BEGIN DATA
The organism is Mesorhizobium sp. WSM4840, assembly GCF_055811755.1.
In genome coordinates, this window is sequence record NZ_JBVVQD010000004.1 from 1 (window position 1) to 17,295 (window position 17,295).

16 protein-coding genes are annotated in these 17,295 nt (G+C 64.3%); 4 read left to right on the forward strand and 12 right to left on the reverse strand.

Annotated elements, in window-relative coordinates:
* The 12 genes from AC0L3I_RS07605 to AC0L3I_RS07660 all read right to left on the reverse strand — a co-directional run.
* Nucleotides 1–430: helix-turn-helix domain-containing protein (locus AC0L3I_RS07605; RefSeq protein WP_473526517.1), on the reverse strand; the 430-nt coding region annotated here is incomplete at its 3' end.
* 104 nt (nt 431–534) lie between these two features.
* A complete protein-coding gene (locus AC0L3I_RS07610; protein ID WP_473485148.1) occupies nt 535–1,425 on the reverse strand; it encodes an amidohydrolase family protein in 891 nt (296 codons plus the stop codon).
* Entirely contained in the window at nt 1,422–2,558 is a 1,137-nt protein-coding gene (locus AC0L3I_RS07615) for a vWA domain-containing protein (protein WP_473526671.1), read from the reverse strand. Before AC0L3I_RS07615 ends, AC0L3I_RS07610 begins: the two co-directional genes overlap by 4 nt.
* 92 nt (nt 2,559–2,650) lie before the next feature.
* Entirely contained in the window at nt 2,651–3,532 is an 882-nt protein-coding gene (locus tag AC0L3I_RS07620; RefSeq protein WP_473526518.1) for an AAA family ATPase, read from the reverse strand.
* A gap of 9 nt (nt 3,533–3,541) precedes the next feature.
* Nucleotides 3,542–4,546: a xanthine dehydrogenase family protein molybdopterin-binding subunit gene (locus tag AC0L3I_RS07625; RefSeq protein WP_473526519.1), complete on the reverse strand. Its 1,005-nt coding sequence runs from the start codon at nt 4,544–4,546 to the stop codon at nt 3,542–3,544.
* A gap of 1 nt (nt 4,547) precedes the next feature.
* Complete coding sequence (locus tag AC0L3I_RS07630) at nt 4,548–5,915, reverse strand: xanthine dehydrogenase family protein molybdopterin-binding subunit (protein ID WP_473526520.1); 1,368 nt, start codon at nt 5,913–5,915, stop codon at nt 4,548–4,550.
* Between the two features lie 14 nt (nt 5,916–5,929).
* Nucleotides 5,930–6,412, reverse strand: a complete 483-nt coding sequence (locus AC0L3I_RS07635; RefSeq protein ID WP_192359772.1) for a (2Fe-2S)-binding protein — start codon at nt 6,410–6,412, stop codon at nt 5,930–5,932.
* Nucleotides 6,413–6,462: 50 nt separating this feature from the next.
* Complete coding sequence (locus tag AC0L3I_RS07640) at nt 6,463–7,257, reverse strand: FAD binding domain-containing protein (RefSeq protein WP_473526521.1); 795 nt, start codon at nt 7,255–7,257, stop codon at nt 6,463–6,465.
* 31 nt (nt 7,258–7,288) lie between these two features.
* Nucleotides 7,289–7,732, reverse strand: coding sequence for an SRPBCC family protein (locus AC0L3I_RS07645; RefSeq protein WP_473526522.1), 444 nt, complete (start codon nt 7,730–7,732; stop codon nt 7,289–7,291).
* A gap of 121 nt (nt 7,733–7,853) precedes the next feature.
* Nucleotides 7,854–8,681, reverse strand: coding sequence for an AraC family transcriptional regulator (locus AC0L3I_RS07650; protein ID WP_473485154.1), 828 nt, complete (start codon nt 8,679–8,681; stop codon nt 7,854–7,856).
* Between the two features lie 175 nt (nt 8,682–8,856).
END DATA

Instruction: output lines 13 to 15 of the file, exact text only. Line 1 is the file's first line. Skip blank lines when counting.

* Nucleotides 3,542–4,546: a xanthine dehydrogenase family protein molybdopterin-binding subunit gene (locus tag AC0L3I_RS07625; RefSeq protein WP_473526519.1), complete on the reverse strand. Its 1,005-nt coding sequence runs from the start codon at nt 4,544–4,546 to the stop codon at nt 3,542–3,544.
* A gap of 1 nt (nt 4,547) precedes the next feature.
* Complete coding sequence (locus tag AC0L3I_RS07630) at nt 4,548–5,915, reverse strand: xanthine dehydrogenase family protein molybdopterin-binding subunit (protein ID WP_473526520.1); 1,368 nt, start codon at nt 5,913–5,915, stop codon at nt 4,548–4,550.